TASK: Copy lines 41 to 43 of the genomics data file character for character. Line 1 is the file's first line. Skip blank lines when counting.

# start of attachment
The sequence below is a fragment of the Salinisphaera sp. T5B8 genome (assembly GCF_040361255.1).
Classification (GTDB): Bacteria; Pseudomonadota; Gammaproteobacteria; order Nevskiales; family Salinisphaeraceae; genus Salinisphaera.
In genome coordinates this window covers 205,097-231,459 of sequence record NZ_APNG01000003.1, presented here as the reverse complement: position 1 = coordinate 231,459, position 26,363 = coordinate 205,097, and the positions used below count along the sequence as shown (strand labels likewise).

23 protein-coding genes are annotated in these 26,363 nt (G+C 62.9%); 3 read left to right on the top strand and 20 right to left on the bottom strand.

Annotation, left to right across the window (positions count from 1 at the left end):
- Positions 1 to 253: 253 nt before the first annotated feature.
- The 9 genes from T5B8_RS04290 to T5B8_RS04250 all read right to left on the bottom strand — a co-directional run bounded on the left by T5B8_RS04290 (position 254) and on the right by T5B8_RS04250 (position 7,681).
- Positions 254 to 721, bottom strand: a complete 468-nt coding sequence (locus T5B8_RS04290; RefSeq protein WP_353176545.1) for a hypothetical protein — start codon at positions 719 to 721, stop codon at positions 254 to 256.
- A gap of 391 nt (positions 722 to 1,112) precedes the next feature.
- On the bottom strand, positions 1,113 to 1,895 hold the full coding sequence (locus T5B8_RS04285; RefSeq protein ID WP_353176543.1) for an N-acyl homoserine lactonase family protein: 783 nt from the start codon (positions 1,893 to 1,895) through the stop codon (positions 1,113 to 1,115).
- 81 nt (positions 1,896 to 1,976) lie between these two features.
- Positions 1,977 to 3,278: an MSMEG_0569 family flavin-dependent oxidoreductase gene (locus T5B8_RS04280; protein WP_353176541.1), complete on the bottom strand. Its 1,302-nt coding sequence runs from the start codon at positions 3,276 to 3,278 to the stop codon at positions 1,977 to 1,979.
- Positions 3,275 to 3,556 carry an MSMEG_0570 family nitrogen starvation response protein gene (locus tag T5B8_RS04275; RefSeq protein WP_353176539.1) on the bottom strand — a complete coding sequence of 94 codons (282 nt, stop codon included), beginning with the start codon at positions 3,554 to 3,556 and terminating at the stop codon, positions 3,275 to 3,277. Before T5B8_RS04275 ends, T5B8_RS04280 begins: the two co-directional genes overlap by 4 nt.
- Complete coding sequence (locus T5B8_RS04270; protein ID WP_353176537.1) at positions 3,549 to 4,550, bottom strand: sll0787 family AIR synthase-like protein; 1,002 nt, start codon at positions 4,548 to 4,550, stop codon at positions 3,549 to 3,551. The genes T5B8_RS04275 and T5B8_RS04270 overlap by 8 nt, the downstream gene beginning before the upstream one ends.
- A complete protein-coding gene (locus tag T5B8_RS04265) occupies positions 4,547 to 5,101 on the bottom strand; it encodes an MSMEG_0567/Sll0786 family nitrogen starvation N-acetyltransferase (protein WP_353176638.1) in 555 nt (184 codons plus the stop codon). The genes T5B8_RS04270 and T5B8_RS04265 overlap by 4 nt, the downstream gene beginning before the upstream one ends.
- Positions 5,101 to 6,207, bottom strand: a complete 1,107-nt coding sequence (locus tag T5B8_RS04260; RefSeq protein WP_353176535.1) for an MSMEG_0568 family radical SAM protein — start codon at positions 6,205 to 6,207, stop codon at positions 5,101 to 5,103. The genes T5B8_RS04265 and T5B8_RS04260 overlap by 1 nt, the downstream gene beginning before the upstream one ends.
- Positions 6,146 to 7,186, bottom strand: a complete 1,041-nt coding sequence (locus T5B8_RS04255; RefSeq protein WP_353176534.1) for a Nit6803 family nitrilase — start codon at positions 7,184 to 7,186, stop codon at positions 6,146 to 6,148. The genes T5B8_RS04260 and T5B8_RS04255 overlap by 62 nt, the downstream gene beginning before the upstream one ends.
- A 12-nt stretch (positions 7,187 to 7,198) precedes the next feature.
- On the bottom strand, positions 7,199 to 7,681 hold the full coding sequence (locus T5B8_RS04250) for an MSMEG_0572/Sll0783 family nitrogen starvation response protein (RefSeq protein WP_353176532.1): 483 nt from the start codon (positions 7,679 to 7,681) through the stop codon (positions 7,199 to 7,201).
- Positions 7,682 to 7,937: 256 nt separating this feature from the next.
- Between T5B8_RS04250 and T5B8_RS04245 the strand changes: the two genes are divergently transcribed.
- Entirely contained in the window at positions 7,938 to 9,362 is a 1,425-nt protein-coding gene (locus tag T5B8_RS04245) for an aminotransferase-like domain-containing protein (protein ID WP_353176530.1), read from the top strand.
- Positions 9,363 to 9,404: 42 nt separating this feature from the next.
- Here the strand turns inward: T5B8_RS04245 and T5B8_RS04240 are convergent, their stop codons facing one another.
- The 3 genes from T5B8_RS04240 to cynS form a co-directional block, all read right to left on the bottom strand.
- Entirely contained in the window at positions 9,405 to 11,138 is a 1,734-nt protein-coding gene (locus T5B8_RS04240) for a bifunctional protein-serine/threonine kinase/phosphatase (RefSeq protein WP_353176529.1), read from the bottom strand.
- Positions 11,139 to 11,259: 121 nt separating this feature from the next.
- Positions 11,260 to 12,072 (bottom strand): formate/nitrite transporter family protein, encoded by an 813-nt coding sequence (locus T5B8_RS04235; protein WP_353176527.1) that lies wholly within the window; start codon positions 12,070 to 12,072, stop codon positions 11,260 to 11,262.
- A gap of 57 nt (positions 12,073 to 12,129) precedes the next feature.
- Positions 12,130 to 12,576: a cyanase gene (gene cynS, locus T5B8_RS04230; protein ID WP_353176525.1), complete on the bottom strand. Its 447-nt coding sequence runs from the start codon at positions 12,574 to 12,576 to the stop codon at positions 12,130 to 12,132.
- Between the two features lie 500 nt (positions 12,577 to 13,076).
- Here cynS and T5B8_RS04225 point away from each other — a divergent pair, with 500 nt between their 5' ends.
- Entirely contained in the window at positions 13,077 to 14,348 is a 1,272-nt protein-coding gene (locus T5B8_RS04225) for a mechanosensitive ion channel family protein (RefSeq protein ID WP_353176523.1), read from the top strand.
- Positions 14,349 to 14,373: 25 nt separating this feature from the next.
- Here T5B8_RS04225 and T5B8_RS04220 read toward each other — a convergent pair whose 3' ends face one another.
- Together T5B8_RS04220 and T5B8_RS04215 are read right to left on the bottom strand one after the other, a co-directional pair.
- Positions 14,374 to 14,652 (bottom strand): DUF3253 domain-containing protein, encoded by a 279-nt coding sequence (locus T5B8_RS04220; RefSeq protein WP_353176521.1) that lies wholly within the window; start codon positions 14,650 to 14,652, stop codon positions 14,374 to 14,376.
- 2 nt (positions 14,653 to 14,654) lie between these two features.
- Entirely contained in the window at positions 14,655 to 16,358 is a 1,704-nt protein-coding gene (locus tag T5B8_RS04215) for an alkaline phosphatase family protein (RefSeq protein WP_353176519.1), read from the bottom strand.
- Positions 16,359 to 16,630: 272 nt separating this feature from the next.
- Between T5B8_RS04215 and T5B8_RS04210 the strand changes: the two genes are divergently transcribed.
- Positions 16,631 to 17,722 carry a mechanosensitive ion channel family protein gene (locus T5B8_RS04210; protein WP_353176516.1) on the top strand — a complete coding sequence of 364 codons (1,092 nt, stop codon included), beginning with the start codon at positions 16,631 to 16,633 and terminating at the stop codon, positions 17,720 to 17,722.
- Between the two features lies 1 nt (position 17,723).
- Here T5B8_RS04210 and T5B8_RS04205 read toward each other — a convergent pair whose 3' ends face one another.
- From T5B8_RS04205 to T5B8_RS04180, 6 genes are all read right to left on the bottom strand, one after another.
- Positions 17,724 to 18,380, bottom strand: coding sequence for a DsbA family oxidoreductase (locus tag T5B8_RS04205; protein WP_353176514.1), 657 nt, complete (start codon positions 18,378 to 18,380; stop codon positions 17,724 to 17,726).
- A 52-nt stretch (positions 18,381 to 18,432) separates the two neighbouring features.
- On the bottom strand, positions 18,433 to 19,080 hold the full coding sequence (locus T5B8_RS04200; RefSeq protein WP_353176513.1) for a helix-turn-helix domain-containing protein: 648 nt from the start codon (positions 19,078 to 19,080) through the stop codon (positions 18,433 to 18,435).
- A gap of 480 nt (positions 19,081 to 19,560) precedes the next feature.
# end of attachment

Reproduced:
- Between T5B8_RS04215 and T5B8_RS04210 the strand changes: the two genes are divergently transcribed.
- Positions 16,631 to 17,722 carry a mechanosensitive ion channel family protein gene (locus T5B8_RS04210; protein WP_353176516.1) on the top strand — a complete coding sequence of 364 codons (1,092 nt, stop codon included), beginning with the start codon at positions 16,631 to 16,633 and terminating at the stop codon, positions 17,720 to 17,722.
- Between the two features lies 1 nt (position 17,723).